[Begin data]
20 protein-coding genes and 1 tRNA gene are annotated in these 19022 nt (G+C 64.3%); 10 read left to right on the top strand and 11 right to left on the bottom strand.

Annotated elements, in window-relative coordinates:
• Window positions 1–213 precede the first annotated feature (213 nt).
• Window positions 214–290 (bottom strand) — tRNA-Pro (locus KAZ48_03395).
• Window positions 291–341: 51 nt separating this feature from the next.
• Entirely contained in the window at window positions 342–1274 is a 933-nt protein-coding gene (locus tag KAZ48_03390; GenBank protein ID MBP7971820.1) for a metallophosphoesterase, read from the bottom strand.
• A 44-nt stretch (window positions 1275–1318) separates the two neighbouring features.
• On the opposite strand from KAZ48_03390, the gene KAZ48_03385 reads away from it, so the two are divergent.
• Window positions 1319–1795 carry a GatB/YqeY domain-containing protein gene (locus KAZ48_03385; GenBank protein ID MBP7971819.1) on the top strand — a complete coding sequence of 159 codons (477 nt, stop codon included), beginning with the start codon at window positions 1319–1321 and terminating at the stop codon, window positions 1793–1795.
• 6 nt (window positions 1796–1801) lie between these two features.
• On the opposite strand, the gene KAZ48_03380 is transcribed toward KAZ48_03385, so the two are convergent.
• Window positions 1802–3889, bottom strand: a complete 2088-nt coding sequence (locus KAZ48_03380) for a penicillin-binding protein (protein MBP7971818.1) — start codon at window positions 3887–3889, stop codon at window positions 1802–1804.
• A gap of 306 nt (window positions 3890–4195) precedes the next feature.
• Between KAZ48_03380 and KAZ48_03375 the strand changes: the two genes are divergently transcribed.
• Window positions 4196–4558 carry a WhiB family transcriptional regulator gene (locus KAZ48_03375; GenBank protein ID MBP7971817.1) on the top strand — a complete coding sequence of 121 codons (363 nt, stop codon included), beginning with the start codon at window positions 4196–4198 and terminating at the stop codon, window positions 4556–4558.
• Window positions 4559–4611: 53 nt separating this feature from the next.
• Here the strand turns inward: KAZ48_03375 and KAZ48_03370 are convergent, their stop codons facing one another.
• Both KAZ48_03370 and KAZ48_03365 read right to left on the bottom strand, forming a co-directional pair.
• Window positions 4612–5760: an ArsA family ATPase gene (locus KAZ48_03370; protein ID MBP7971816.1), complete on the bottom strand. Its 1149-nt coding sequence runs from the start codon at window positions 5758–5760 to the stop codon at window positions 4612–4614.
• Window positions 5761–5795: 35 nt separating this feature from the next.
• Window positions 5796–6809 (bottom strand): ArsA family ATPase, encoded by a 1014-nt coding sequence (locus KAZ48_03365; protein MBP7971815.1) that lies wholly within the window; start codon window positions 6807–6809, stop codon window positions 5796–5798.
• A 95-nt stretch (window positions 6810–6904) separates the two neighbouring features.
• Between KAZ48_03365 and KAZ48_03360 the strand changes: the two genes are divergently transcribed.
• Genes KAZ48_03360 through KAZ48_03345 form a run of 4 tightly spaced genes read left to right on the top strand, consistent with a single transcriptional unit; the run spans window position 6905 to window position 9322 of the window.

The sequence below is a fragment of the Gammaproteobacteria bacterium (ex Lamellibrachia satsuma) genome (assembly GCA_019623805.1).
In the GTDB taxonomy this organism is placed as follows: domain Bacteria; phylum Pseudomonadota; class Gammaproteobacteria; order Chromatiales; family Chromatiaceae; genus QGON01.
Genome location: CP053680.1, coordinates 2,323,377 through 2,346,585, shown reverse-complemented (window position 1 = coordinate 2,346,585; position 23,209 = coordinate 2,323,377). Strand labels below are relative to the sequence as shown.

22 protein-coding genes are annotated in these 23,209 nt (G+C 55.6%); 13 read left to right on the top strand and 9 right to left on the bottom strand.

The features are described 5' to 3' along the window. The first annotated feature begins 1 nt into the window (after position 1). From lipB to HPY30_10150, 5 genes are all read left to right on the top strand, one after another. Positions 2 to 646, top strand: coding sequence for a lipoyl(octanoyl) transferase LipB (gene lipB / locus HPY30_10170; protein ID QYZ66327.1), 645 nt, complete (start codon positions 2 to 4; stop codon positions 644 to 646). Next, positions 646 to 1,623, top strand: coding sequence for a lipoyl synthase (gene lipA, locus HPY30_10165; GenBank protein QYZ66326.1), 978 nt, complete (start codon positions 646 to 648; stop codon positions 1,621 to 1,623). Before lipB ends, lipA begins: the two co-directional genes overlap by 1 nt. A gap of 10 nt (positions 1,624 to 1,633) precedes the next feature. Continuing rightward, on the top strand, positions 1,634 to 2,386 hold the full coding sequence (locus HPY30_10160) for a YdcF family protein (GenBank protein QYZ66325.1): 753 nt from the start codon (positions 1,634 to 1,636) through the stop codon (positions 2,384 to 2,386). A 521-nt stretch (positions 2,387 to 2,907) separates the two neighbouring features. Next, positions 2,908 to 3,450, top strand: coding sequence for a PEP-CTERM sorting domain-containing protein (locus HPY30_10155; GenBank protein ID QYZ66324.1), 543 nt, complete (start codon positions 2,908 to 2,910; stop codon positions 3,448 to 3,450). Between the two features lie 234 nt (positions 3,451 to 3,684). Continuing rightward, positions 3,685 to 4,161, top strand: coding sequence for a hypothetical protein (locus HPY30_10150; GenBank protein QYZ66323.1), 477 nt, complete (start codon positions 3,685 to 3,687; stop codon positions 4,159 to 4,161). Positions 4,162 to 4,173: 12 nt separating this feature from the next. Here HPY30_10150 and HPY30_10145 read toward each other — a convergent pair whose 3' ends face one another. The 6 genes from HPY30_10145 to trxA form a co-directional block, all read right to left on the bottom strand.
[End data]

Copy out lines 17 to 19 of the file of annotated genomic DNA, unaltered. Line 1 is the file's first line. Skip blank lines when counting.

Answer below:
• Here the strand turns inward: KAZ48_03375 and KAZ48_03370 are convergent, their stop codons facing one another.
• Both KAZ48_03370 and KAZ48_03365 read right to left on the bottom strand, forming a co-directional pair.
• Window positions 4612–5760: an ArsA family ATPase gene (locus KAZ48_03370; protein ID MBP7971816.1), complete on the bottom strand. Its 1149-nt coding sequence runs from the start codon at window positions 5758–5760 to the stop codon at window positions 4612–4614.